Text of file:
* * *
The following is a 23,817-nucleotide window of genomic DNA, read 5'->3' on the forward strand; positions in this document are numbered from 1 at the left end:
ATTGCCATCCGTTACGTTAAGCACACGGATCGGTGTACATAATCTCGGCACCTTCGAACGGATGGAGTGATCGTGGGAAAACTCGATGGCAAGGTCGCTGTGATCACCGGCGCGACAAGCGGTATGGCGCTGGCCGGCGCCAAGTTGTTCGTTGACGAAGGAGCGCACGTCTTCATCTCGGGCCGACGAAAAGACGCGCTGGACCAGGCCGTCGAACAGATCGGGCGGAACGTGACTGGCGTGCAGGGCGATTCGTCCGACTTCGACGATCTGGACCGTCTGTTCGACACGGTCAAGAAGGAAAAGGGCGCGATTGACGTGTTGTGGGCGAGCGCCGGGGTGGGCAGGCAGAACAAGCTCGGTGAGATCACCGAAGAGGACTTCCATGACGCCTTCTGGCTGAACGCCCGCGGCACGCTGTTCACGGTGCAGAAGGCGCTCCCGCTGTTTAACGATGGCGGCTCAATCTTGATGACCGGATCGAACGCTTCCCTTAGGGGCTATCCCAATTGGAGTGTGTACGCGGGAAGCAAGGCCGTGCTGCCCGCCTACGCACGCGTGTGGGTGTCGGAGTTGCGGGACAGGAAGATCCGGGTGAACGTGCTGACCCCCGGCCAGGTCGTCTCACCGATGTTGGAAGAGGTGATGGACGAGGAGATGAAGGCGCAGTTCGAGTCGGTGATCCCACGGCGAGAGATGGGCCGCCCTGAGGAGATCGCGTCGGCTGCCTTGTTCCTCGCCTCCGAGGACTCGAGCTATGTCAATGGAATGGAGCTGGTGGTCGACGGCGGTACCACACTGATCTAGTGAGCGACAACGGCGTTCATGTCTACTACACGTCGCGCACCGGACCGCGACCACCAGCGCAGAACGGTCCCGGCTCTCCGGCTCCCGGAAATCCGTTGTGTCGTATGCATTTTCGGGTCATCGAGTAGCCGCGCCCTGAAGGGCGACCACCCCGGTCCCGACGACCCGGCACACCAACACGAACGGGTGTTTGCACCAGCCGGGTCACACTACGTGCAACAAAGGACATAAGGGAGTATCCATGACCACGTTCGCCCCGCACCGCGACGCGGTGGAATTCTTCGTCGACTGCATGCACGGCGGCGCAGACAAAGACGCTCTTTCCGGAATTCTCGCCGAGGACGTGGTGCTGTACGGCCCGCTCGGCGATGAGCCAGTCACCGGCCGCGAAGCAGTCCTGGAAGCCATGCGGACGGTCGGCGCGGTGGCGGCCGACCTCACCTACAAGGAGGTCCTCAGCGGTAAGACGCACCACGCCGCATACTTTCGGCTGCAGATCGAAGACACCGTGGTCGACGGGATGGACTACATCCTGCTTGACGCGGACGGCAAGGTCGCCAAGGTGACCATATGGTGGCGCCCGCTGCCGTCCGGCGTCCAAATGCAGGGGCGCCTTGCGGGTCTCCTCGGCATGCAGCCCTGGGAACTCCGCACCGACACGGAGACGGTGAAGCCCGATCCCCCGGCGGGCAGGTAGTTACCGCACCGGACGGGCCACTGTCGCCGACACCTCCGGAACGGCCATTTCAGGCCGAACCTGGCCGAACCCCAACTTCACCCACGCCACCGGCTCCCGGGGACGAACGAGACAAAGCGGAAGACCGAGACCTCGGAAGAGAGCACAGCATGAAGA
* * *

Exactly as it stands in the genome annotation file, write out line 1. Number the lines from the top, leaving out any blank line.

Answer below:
The following is a 23,817-nucleotide window of genomic DNA, read 5'->3' on the forward strand; positions in this document are numbered from 1 at the left end: